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Perhaps it’s the commercials on the radio touting “you can settle debt for pennies on the dollar – and not file bankruptcy!” or “you have the right to settle your debt!” Or, perhaps it’s the desire to exhaust all options before filing bankruptcy. Regardless, I’ve seen many clients come through my office absolutely disgusted with the debt settlement process. And for good measure.
What are debt settlement companies?
Debt settlement companies, tout that they can renegotiate, settle, or completely eliminate your debt by working with your creditors. However, dealing with these companies is risky and can lead to devastating results.
Dealing with debt settlement companies carries several risks.
Don’t just take my word for it. The Consumer Financial Protection Bureau (CFPB), a U.S. government agency tasked with making sure banks, lenders, and other financial companies treat you fairly, outlines several risks you should consider before dealing with a debt settlement company:
- Debt settlement companies often charge expensive fees.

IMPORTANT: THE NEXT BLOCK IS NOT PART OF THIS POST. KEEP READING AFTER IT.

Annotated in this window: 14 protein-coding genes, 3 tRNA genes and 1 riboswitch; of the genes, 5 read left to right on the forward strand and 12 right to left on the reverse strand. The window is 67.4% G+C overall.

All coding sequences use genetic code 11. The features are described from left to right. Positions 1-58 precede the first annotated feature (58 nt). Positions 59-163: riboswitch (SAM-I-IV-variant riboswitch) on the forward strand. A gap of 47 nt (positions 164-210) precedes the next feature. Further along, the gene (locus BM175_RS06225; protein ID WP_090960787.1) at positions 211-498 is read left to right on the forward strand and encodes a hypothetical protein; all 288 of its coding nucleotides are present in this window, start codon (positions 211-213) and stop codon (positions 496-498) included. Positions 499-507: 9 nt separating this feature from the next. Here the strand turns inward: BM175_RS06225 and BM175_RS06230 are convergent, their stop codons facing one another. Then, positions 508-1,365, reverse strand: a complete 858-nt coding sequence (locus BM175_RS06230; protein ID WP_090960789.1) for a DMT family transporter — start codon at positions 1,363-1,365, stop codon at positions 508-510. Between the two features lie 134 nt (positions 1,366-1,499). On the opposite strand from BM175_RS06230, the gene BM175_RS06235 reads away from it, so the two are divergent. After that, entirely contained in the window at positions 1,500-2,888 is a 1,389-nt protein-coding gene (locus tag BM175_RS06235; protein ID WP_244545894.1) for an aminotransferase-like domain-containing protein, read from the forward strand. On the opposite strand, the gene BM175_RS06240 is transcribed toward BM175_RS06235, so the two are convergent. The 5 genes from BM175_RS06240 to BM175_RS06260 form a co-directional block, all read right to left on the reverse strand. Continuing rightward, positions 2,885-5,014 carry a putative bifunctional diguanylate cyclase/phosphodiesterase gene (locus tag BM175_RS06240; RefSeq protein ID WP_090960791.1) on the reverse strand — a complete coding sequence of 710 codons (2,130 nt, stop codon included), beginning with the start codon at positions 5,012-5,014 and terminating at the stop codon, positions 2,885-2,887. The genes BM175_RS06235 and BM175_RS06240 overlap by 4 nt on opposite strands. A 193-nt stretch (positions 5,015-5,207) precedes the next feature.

- Debt settlement companies often encourage you to stop paying your credit card bills. Doing so results in late fees, penalties, interest, and other charges. And creditors can – and will – step up their collection activities against you.
- Debt settlement companies may refuse to settle debts less than a certain dollar amount.
- Some creditors may refuse to work with the debt settlement company.
- In many cases, the debt settlement company will be unable to settle all of your debts.
- Debt settlement companies often require you to deposit your money into a dedicated bank account, which will be managed by someone else. You may be charged fees for this account.
- Creditors can still sue you even while you are working with a debt settlement company.
- Unless the debt settlement company settles all or most of your debt, the increased penalties and interest will wipe out any benefit or savings the debt settlement company achieves on your behalf.
- Using a debt settlement company will likely have a negative impact on your credit score and your ability to get credit in the future.